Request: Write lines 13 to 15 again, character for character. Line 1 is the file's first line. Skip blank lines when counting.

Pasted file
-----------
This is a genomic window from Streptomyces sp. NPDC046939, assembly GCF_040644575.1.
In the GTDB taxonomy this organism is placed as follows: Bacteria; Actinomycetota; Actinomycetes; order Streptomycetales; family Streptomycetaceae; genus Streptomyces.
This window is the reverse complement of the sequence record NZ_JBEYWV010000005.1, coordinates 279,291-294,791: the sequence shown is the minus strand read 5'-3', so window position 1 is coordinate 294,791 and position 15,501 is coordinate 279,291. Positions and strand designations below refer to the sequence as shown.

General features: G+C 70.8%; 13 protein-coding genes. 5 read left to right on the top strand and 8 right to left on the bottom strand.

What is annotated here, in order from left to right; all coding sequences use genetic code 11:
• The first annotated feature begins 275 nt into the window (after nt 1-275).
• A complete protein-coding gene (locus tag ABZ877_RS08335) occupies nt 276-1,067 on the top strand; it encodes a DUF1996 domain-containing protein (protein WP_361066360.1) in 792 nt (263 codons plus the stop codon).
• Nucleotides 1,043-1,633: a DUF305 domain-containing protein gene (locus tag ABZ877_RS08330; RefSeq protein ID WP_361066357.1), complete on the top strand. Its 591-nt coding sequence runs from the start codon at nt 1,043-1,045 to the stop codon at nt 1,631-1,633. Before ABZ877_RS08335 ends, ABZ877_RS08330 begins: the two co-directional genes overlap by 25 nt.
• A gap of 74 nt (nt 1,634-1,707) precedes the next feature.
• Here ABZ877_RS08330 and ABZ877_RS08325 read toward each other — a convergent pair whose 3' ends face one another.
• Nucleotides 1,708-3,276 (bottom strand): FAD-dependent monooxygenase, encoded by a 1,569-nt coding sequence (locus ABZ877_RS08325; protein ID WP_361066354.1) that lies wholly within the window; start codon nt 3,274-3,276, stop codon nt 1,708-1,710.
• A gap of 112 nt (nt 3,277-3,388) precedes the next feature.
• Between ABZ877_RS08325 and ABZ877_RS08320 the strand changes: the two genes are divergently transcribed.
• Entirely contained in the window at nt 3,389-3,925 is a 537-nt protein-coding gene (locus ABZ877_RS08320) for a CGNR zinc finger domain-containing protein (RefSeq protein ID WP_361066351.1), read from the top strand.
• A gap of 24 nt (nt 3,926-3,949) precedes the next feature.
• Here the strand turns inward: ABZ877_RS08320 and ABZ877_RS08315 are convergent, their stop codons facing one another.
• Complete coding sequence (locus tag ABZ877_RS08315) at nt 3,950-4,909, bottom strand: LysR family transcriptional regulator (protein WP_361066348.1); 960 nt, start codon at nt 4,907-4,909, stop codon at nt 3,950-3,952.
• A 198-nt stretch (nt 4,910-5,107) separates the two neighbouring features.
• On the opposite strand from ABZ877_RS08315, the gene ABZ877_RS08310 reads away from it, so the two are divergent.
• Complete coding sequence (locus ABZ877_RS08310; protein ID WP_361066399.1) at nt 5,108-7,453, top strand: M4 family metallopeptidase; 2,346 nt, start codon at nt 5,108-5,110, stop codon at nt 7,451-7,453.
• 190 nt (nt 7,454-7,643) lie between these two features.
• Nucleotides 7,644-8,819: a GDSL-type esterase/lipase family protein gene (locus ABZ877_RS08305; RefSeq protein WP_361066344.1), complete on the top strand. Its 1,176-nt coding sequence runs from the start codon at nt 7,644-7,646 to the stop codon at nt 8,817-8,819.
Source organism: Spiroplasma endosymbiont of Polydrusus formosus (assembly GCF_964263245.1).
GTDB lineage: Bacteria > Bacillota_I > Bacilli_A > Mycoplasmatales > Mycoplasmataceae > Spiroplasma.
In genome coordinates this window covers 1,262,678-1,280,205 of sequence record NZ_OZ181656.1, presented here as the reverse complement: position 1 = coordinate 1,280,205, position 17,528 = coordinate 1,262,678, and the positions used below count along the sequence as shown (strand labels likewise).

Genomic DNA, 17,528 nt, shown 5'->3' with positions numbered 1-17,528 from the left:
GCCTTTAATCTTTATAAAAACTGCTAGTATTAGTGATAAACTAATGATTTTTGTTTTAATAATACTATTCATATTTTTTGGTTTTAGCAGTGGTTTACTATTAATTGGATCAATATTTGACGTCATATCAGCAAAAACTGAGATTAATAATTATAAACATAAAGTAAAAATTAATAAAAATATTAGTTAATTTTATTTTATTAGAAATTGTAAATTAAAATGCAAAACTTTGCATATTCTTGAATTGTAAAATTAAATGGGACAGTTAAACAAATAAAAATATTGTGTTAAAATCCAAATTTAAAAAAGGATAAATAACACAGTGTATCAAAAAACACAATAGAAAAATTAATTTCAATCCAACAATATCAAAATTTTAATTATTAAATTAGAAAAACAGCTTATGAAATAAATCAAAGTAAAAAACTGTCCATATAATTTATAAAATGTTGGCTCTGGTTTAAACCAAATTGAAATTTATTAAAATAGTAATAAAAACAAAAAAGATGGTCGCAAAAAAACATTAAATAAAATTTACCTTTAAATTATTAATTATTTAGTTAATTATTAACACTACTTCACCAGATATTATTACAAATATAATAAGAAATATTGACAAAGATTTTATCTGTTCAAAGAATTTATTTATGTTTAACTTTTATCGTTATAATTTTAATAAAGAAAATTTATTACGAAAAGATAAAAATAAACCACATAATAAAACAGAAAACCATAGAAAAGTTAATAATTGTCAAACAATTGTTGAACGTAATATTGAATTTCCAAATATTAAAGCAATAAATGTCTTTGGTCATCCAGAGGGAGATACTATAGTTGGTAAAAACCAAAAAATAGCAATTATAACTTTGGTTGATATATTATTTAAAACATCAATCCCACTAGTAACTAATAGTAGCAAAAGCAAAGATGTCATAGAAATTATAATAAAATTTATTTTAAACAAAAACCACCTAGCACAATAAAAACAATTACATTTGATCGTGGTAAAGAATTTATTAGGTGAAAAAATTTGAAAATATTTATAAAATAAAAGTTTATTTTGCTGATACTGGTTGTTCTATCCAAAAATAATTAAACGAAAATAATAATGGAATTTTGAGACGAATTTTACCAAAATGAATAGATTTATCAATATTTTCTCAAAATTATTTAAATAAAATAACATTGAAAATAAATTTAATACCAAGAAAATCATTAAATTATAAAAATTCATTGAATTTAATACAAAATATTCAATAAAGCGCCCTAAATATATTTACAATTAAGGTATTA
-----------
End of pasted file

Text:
• Between ABZ877_RS08325 and ABZ877_RS08320 the strand changes: the two genes are divergently transcribed.
• Entirely contained in the window at nt 3,389-3,925 is a 537-nt protein-coding gene (locus ABZ877_RS08320) for a CGNR zinc finger domain-containing protein (RefSeq protein ID WP_361066351.1), read from the top strand.
• A gap of 24 nt (nt 3,926-3,949) precedes the next feature.